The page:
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Coyotes' Domi is a hands-on rookie

by Dana Wakiji / Detroit Red Wings
Coyotes rookie Anthony Duclair congratulates fellow rookie and teammate Max Domi after Domi scored a hat trick against Edmonton. (Photo by Getty Images)

Max Domi is like his father in that he knows how to use his hands. He just uses them a bit differently.

Domi's dad, Tie, usually had his hands balled up as fists as he fought his way through the NHL for more than 1,000 games with Toronto, New York and Winnipeg.

Max was born in Winnipeg in 1995.

In Tie's best offensive season, he scored 15 goals and 14 assists in 79 games with the Toronto Maple Leafs in 2002-03.

Max, 20, uses his hands for offense, already surpassing his dad's highest point total in his first 42 NHL games, scoring 13 goals and 18 assists.

That includes the hat trick Max scored in his last game against the Edmonton Oilers.

If things continue the way they've been going, it won't be long before Max passes his dad's highest goal total.

"He actually did have a lot of skill," Max said of his father before the Coyotes played the Red Wings in early December. "He doesn't get enough credit. He could put the puck in the back of the net, too. One-on-one, I think I got him beat but a lot of mini-sticks, a lot of pond hockey growing up. I was big into watching highlight videos of guys like (Patrick) Kane and (Pavel) Datsyuk, so followed more in the footsteps of learning from those guys instead of watching him."

Tie was in Detroit that night to watch his son play.

"Obviously he played a pretty long career, so he was doing something right," Max Domi said. "I wouldn't be here without the help of him and the leadership and guidance he's given me my whole life. He's a special guy."

Domi and teammate Anthony Duclair are ranked second and fifth in rookie scoring, which makes their individual success and team success even more fun.

"It's been pretty special, obviously," Domi said. "To be part of the NHL is great in itself but to share it with one of your best buddies makes it even more fun. He's doing great and it's fun to see, the team is doing pretty good, too. Just got to keep getting better every day and have fun."

Duclair was originally drafted by the New York Rangers but went to Arizona in a trade last March.

"We've been friends for a couple years now and obviously our friendship grew at world juniors last year," Duclair said. "Coming in here this year, getting our first NHL taste here is pretty fun."

Domi is just ahead of Wings rookie Dylan Larkin with 31 points to Larkin's 29. Larkin has 14 goals, one more than Domi.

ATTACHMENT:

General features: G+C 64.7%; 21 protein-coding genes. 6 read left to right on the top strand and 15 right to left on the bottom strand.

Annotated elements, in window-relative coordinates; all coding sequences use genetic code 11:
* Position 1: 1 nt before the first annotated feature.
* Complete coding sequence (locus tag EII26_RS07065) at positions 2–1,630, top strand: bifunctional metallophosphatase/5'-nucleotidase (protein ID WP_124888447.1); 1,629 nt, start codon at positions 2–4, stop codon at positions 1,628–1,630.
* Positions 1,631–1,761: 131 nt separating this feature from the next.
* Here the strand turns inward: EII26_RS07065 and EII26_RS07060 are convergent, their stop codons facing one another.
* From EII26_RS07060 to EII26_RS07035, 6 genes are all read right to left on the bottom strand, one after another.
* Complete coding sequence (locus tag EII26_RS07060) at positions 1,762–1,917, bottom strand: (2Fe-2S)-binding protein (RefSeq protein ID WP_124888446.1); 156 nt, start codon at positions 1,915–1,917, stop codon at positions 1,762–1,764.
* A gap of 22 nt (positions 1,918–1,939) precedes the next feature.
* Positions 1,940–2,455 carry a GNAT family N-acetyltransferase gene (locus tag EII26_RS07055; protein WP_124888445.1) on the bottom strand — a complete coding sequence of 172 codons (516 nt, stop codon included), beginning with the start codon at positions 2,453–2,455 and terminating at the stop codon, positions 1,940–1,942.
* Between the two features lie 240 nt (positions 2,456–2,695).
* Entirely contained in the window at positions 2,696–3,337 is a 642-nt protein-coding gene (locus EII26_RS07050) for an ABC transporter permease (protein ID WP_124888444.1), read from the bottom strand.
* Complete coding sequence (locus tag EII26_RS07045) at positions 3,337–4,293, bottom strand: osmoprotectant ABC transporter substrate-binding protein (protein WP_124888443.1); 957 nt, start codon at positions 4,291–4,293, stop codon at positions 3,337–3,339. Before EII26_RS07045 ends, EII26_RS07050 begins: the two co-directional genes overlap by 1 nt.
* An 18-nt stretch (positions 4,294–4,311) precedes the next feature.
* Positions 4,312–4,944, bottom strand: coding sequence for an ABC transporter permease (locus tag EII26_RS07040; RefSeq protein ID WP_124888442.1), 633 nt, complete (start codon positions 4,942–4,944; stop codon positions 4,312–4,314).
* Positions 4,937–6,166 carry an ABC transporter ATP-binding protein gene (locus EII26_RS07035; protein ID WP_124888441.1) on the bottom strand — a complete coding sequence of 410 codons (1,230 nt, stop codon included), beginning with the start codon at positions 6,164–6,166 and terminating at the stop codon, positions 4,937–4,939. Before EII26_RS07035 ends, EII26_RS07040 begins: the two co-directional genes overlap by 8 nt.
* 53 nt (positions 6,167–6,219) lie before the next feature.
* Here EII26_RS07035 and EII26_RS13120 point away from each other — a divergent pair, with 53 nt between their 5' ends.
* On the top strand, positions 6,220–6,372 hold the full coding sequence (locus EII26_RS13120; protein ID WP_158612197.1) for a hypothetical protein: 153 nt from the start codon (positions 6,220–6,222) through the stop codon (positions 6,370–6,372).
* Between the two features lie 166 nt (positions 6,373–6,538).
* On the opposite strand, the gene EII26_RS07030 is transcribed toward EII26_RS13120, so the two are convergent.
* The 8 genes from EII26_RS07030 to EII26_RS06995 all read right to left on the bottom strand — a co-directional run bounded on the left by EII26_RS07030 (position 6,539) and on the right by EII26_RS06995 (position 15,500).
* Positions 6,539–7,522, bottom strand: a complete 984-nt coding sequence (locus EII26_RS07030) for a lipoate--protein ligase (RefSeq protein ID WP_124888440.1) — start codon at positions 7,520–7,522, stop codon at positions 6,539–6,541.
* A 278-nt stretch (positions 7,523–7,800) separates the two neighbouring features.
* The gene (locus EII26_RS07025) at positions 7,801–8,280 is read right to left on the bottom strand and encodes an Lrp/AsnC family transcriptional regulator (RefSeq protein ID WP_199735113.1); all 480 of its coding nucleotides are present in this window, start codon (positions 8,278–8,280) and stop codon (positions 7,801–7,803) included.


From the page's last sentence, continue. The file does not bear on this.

"Larkin is a special player," Domi said. "Detroit is lucky to have him and it’s the same with Jack (Eichel) in Buffalo. It’s fun to see those guys doing well."

Chicago's Artemi Panarin leads all rookies with 15 goals and 39 points.

With 48 points in 42 games, the Coyotes are ranked second in the Pacific Division behind the Los Angeles Kings and are sixth in the Western Conference.

"Obviously our team's doing pretty good so we'll take that," Domi said. "Obviously the team comes first and there are a bunch of older guys here too that are a lot of help for the younger guys we have here. It's a great mix. We're excited about the group we have. Like I keep saying, we just got to keep getting better every day and the rest will take care of itself."

One of those older guys Domi is talking about is longtime captain Shane Doan, at 39 nearly twice Domi's age.

"He's huge, we learn something new from him every day," Domi said. "He makes it a lot easier on all of us young guys. You can talk to him about whatever you need. Obviously the league's full of highs and lows and he helps you get through the lows and he helps keep you grounded with the highs, too. He's a pretty special guy and we're lucky to have him."

Domi has already established himself as a very special guy and not just because of his hockey skills.

Domi is a Type 1 diabetic who has to manage his blood sugar levels while competing at the highest level of hockey.

Although Domi has a lot on his plate adjusting to the grind of the NHL season while continually taking care of his health, he also takes time to meet with fellow diabetics, particularly kids.

"In London (Domi played for the Knights), he was always talking to kids at games," Tie Domi said. "He’s a real role model. I’m so proud of how he embraces that role."

Domi said he is following the example of another Type 1 hockey player who paved the way.

"When I as 13 or 14 years old, I was actually at a tournament in Whitby, Ontario and my mom ran into Bobby Clarke," Domi said. "I’d changed my number a couple of months prior to that to 16 because of him. I’d never met him and she was not a big fan of going up to people like that and saying ‘Hey can you come and meet my kid?’ Obviously there’s an exception for everything and he was nice enough to come and say hi to me.

"I know how much that meant to me, so I’ve just been kind of trying to repay the favor and do that for another kid down the line."

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